3. Plan your Format

Most webinars last for an hour. If you schedule an hour, in reality, you will only use about 40 minutes for content.


You need to allows time to gather people at the beginning, the introduction of speakers and time for Questions &Answers. A useful way to gather people is to ask them where they are calling in from? They can respond in the chat area. It starts the interaction and engages people as others are joining. Housekeeping – explain the protocol for questions – do you want people to write their questions in chat area or will you offer the option of opening the mic and take people off mute and allow them to speak?


If you are establishing authority – how many speakers will you use? Will you use talking heads i.e. sharing a video for the speakers? Or, will you be talking to slides and using audio? Video – creates a stronger bond but it presents more technical challenges. You can use both. Have a backup plan – a slide with photos of the speakers.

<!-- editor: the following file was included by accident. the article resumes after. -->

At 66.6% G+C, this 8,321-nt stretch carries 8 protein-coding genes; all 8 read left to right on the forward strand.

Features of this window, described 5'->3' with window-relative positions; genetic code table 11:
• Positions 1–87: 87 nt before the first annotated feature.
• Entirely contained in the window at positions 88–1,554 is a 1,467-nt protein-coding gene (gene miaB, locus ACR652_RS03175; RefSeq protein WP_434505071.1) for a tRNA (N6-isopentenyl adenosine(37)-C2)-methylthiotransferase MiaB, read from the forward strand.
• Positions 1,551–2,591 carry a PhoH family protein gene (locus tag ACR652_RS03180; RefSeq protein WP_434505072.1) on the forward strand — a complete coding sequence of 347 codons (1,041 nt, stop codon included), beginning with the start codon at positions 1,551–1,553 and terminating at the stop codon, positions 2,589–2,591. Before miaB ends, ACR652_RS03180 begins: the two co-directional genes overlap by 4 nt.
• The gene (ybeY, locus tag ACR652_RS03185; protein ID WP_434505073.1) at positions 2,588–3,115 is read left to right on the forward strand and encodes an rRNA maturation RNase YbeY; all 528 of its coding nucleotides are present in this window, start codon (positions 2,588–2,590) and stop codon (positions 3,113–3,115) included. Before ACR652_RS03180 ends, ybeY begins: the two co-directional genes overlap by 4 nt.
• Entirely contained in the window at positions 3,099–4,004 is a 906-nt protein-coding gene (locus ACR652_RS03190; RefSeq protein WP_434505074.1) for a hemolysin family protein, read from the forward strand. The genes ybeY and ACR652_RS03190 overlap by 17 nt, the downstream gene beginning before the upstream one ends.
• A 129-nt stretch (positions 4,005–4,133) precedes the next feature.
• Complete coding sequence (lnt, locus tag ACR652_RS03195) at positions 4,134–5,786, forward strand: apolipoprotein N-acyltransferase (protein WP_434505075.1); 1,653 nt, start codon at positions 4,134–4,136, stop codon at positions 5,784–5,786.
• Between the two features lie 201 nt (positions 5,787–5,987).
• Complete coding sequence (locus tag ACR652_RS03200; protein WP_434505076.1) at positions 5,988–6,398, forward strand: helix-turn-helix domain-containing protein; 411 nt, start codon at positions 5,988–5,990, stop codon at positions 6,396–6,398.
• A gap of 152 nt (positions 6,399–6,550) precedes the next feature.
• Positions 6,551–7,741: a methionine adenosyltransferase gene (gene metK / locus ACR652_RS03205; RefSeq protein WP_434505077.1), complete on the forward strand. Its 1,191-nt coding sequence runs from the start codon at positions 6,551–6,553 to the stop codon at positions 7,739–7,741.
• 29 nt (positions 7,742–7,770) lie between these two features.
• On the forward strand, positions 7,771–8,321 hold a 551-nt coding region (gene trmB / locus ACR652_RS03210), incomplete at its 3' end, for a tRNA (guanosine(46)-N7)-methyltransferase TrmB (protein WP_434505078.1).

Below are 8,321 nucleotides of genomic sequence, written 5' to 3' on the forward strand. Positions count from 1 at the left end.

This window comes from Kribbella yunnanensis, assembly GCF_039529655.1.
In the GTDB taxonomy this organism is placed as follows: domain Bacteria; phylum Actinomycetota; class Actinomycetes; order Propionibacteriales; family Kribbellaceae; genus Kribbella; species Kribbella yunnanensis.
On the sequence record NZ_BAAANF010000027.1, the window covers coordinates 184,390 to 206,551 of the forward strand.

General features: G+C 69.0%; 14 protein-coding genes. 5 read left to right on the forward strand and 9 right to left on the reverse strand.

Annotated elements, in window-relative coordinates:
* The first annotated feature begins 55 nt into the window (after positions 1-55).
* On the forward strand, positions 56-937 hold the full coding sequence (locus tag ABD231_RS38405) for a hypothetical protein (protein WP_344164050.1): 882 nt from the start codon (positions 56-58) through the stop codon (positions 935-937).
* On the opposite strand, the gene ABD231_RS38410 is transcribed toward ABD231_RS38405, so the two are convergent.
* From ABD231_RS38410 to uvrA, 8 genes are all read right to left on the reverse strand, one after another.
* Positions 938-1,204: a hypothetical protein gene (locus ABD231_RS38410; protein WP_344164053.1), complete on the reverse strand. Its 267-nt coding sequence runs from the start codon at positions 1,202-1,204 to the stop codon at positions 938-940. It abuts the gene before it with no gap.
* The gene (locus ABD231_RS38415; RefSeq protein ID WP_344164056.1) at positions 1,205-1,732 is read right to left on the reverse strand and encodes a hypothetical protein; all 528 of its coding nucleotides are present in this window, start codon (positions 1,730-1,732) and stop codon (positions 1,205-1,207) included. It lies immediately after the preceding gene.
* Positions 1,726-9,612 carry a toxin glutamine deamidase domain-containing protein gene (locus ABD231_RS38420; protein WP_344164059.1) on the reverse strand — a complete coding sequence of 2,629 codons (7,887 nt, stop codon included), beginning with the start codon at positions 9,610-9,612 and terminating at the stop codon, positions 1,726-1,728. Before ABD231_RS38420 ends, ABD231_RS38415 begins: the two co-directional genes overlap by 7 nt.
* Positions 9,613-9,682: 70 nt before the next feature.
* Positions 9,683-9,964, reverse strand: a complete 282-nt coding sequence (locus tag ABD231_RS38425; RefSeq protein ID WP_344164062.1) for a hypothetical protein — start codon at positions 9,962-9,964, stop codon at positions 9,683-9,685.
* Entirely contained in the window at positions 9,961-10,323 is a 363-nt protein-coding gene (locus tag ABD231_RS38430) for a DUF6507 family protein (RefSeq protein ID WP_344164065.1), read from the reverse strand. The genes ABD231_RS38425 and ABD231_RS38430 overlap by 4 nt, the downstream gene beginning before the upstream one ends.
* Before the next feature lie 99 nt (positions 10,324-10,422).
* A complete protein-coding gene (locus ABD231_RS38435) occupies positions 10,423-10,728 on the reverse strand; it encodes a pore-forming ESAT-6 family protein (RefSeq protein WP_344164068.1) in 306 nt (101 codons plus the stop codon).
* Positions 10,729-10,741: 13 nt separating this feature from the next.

4.  Structure your Introductions

Set a limit of 3 minutes per speaker to provide a quick bio before they start. It’s amazing how people gabble their name and don’t provide a clear explanation of their position in the organisation before they launch into delivering content. Tips for the introduction –  What is their niche? Have they published something, won awards, created an insight, achieved results?

4.  Define and test your Prospects problems

Devote at least 10 minutes to this and cover at least four dimensions when explaining the problem – time, money, health and emotion. What frustrates them? Use statistics and position them as a series of ‘did you know facts ‘?  Aim to articulate their problems even better than they can do themselves. Use full-screen photographs and overlay with brief short facts – no more than 10 words per slide. Purchase high-quality images from Getty / istock. Do not grab low-resolution images from Google that people have seen before. Create infographics to make statistics pop off the screen. It’s at this point that polls can be used to engage the audience and see how strongly they relate to the problems you are explaining.